Dudley let a silent moment pass, and then said, "I think it's more than weed this time." Karen looked sharply at him as he continued. "He's mean, really angry, and even more withdrawn than usual. I've seen him shake in the morning as the stuff's wearing off. He's hooked on something bad."

"How long has this been going on?" Karen whispered harshly.

"I don't know. Maybe a week?" Dudley saw the anger well within his girlfriend. "Well, what did you expect me to do, call the police?"

"I expected you to tell me! We have to help him, and we have to tell Aymee. I don't care what Phillip thinks. He needs help, and we're the only friends he's got."

Dudley tried to hold onto her arm as Karen got off of the bed, but she stood just out of his reach in an angry stance. Then she pointed at him, then at Phillip, as her eyes flashed a clear sign that she expected the two boys to have a conversation.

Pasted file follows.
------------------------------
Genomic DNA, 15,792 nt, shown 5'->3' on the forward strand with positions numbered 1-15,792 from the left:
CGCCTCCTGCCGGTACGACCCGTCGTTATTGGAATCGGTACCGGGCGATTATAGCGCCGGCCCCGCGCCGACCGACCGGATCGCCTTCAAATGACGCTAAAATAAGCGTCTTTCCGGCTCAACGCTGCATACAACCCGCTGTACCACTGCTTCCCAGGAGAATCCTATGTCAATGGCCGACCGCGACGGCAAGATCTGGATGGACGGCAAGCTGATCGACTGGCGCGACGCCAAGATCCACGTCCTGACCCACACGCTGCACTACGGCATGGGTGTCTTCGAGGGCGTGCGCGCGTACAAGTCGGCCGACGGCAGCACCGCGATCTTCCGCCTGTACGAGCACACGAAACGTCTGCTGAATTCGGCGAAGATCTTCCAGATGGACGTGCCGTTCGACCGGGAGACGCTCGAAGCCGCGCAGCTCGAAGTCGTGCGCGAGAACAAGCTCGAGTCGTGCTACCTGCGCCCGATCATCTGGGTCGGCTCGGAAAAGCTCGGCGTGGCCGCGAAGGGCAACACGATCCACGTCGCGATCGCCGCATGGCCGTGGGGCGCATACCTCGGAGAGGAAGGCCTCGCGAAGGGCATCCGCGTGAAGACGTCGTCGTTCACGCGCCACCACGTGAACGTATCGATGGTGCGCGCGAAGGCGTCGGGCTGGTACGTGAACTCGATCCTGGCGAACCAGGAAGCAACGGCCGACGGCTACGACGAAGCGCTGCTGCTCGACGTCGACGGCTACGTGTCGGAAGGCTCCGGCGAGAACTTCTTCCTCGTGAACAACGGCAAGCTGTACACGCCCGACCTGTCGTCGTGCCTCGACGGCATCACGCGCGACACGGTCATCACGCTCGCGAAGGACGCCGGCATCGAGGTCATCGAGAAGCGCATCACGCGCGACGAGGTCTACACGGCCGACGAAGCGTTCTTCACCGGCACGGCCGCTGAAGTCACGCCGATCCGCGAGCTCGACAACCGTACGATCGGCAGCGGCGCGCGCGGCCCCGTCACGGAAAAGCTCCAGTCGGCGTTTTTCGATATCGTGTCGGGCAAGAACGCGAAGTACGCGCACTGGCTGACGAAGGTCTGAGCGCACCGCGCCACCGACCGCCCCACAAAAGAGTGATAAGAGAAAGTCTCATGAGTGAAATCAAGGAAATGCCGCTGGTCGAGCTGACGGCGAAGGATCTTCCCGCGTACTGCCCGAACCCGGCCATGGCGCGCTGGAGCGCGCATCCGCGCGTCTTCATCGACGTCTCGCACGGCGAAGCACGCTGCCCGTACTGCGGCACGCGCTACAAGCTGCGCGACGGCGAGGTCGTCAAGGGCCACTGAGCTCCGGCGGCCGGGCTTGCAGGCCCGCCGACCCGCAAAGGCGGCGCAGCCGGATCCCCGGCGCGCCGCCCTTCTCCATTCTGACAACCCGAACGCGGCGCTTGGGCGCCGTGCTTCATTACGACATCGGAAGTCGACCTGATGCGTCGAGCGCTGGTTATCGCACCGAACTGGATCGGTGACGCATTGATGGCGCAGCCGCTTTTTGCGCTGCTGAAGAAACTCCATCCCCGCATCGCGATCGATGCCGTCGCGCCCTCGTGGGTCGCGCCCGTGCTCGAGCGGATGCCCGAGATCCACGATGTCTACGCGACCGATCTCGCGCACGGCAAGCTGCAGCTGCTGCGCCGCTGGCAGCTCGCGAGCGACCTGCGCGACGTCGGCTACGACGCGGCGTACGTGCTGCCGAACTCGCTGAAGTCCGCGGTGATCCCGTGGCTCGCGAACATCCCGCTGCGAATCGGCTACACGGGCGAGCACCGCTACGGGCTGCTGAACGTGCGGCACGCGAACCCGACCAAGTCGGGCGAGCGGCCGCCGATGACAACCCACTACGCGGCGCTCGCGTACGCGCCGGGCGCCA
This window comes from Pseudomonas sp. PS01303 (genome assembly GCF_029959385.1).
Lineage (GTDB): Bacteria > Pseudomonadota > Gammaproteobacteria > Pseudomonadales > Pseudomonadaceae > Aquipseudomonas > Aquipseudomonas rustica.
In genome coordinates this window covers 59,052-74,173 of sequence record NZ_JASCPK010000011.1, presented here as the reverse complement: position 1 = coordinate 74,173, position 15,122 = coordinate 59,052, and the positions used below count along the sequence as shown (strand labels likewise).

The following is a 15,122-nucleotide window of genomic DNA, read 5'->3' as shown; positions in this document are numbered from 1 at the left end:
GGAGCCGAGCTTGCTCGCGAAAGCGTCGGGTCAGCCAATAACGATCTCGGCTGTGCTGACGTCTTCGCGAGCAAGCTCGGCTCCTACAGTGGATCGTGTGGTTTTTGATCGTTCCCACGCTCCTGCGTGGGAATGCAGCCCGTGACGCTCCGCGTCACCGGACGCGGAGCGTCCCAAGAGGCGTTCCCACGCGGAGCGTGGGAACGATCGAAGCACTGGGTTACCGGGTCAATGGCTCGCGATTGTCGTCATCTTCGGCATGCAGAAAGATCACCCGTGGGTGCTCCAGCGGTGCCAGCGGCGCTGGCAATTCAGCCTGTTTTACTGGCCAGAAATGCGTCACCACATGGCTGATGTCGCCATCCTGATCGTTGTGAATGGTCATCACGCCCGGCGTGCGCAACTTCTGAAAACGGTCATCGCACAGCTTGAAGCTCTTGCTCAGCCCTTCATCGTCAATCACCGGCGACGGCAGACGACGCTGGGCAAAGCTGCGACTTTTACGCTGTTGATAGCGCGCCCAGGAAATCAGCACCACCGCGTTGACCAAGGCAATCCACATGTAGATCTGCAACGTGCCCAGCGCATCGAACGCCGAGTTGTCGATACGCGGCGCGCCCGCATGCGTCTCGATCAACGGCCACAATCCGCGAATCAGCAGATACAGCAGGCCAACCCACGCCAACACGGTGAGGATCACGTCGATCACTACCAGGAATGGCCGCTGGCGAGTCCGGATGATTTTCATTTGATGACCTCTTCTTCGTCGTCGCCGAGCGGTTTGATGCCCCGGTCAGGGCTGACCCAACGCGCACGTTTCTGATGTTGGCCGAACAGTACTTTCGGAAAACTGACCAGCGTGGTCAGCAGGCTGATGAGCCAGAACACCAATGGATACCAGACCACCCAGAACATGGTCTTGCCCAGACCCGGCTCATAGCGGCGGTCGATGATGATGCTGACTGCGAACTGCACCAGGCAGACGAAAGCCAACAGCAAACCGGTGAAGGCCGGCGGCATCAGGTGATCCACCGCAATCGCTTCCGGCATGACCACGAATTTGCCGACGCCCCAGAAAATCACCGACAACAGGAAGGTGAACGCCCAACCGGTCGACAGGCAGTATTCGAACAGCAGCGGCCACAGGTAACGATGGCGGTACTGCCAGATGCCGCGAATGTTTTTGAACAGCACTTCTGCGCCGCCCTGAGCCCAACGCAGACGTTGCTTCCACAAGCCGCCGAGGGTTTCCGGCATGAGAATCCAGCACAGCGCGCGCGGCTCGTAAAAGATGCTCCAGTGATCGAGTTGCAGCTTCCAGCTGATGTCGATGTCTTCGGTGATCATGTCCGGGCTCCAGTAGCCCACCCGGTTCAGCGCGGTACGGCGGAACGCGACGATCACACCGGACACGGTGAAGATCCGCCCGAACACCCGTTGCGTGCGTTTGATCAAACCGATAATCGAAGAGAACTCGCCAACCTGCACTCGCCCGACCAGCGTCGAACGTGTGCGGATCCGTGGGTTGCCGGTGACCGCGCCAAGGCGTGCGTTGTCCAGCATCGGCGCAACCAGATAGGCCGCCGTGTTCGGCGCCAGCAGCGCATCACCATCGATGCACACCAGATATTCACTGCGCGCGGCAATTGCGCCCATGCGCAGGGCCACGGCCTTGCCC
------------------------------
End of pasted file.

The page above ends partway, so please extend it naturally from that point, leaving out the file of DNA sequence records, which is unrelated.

'Well,' Karen thought as she marched from the room, 'at least my virginity's safe for another night.' Dudley would be sitting in the dugout for the foreseeable future.


"Well, this is just sad."

Clark Kent observed his wife close the folder full of background information that Jimmy Olsen had gathered. He sighed in agreement. Reviewing the statistics on teenage drug abuse for the last hour had been depressing. And despite all of his powers, Clark understood there was no way for him to help someone who didn't acknowledge he had a problem.